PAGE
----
Educational Materials: June 2017, Build It!

June 2017: Build It

The Tools of Science

Whether you're a scientist in the lab, an inventor in the Maker movement, or just tinkering with a passion project on the weekend, tools are essential for getting the job done. In this month's theme we explore some of the basic, but most useful tools, we use to build everything from bookshelves to skyscrapers.

Safety Glasses

Safety is always important. This is especially true when working with materials that are sharp, or may break or splash, and get into your eyes. Used in pretty much all fields of science and engineering, safety glasses keep people safe every day. Safety glasses are used by chemists mixing chemicals in research labs, mechanical engineers in machine shops, and even high schoolers in the classroom! These important pieces of equipment protect our eyes from flying debris, spills, and a variety of other potentially dangerous materials!


When creating anything from a building to a bookshelf, it’s important to make sure it is completely flat and level. If a skyscraper isn’t level at its bottom (even a little bit) it will lean dangerously to one side and could even collapse! Levels are tools builders use to make sure every part of a structure is flat and level. A level has three different tubes filled with liquid, with one bubble in each tube. When the level is completely flat each bubble will be in the center of its tube. It’s a simple tool, but a very effective one!


Rulers are an important tool that let us measure distances in a straight line. Some rulers use the metric system, while others use the imperial system. The metric system uses units such as centimeters and millimeters, while the imperial system uses units such as inches and feet. Rulers help us in math class and they can also help architects and engineers make measurements as they design new parts and buildings.


The Maker Movement!

Do you like making things? We’re talking anything from watercolor paintings to LEGO towers or dresses. If you do, then you’re part of the maker movement! This is a movement that is encourage people to create. 

At Sci Chic, we use 3D printing to create our jewelry and are dedicated makers in our free time as well. We encourage you to take part in the maker movement too, and make new things to bring your ideas into the world.

You can find videos of us making our science jewelry on our YouTube channel here!



Calipers are an essential tool for makers, mechanical engineers, and machinists alike. This tool allows accurate measurements to be taken with ease.. It can be used to make measurements between two different surfaces, as well as measure around two surfaces. Digital calipers display the measurement on an easy to read screen, while manual calipers allow the user to take the reading off of the tool like a ruler.


Screwdriver Heads

Screwdrivers are one of the most common tools, and one of the most important. Whether you’re assembling a store bought table or repairing a tractor, they allow you to attach many different pieces and devices. However, we need many different types of screwdrivers to match the many different types of screws. The most common types of screwdrivers are Slot head, Phillips-head, and Allen wrenches. However, there are also less common ones like Torx and Robertson.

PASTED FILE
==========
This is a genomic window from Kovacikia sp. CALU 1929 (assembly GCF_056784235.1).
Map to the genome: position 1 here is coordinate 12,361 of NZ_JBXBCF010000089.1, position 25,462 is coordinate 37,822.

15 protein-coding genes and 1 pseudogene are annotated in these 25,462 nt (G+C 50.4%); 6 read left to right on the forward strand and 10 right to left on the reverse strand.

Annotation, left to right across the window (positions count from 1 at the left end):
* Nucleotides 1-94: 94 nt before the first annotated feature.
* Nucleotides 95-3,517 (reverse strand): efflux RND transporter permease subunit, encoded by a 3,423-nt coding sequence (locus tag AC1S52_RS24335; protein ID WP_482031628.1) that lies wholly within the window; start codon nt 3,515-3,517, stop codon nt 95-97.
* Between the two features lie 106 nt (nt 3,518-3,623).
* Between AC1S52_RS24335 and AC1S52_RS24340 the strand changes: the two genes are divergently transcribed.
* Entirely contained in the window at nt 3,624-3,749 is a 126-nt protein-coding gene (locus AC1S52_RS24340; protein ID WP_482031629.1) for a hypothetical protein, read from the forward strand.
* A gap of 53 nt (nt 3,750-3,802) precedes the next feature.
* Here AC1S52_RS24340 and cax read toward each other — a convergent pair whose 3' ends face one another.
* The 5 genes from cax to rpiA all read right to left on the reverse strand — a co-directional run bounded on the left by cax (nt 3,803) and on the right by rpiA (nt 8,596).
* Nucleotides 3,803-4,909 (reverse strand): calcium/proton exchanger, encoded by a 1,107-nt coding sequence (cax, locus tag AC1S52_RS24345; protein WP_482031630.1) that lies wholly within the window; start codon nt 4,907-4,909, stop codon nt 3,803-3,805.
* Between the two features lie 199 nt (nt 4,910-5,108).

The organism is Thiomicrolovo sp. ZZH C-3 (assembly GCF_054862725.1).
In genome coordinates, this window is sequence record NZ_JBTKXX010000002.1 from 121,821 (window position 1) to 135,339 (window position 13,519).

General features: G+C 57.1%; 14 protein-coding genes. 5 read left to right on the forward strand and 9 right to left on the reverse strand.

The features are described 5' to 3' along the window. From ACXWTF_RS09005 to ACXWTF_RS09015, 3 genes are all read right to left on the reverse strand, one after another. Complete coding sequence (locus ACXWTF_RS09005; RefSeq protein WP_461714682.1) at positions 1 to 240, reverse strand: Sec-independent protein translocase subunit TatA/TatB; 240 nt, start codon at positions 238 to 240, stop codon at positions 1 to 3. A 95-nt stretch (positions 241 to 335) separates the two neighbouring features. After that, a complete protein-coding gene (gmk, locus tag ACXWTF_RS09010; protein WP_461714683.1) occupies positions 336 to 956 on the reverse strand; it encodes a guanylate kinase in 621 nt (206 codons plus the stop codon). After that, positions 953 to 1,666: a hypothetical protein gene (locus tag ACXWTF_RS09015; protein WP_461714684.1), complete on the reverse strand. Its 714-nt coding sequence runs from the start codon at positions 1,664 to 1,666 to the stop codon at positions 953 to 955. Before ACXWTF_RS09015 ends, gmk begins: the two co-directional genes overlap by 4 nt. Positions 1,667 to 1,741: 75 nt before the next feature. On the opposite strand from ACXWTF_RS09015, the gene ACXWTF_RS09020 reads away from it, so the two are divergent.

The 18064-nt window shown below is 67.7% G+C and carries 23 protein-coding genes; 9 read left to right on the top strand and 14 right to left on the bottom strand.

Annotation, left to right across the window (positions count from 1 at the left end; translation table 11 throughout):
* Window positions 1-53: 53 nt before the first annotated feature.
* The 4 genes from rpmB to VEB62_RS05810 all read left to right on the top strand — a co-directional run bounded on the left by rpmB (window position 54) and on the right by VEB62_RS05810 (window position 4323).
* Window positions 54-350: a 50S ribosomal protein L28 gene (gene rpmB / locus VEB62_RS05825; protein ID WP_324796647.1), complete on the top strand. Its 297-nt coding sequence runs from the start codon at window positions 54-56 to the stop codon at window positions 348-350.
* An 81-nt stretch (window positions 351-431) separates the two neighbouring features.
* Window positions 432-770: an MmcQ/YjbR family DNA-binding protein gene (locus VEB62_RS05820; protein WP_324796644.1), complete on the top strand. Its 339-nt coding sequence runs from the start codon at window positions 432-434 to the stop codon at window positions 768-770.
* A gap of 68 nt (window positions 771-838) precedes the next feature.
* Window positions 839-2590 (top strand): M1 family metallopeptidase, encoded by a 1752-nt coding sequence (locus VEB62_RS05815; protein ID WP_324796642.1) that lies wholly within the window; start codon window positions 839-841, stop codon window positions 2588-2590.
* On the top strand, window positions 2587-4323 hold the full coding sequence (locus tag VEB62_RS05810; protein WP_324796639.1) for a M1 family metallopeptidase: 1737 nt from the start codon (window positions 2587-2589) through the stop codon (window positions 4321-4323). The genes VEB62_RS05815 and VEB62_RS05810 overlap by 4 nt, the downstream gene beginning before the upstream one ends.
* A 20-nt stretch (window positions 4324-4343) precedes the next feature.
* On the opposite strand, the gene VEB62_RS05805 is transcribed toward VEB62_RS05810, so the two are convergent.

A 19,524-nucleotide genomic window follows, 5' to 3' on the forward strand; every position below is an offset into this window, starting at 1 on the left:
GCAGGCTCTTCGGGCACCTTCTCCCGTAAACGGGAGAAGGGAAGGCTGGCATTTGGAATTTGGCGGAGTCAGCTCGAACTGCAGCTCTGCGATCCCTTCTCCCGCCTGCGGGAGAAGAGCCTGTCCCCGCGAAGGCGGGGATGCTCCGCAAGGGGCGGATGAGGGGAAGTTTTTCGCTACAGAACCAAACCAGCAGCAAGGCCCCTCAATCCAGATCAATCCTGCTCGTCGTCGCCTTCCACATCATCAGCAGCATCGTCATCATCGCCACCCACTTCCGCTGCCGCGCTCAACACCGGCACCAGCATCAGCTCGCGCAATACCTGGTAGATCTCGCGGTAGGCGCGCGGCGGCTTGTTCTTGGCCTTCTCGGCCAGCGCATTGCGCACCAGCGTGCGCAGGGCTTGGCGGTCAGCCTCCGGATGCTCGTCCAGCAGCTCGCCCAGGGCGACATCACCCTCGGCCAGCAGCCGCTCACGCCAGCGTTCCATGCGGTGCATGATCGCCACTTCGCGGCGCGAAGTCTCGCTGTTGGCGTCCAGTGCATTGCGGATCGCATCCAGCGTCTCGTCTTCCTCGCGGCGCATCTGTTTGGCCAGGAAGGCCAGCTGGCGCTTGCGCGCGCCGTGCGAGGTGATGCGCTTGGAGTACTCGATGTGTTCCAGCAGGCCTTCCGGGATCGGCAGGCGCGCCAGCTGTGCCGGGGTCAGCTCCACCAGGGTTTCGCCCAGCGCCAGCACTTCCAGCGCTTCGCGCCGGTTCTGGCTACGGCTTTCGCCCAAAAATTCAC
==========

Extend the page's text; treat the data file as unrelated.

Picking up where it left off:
The diagram of our Fascinating Fasteners Necklace below features, from left to right, Philips head, Allen wrench, Slot head, and Torx drive fasteners. 

Depending on where they are being used, different head types are needed. Slot heads (aka flat head)  and Phillips-head screws are cheaper to make, but can be more prone to slipping and stripping.Slot head screws are great for furniture and cabinets where they are not going to have a larger amount of force applied. 






Whether building in a garage or in a machine shop, vises are important to allow you to securely grip onto objects. They are made up of two jaws that can move closer together and further apart through the rotation of a screw. Whether being used for gripping wood or metal, they are essential to the job of a machinist. They allow for both hands to be free to work on a part, which makes their job easier and safer.

June's STEM Star 

Our theme for June is “Build It,” which celebrates the tools of science! From screwdrivers to calipers, wrenches to bubble levels, for us, this month is all about the tools we use to build and study, create and discover!

It seems only appropriate, then, that this month’s STEM Star is someone intimately involved with the maker movement. What’s the maker movement, you ask? Well, Wikipedia describes it as “a social movement with an artisan spirit in which the methods of digital fabrication—previously the exclusive domain of institutions—have become accessible at a personal scale.” Put more simply, it’s a movement of people making things, and encouraging you to join in! If you’ve got a passion for making -- anything from paper cutting to battle robots to 3D printing -- then you’re a part of the maker movement!

Our STEM Star this month is the one and only Kim Dow! For many years now, Kim Dow has been the Maker Faire Art Director! It’s a huge responsibility that gives her a lot of control over Maker Faire’s image. But don’t let us tell you about her, why not hear it straight from our June STEM Star herself?

How would you describe Maker Faire to someone who has never heard of it before?

I usually describe it as a cross between a science fair, arts and crafts fair, and county fair, with a little bit of Burning Man for families thrown in for good measure. Over the last few years, the technology part of it has gotten increasingly advanced to the point that “science fair” probably doesn’t quite do it justice. There is an impressive amount of mind-boggling tech.

 Read the full interview

Behind the Scenes Video


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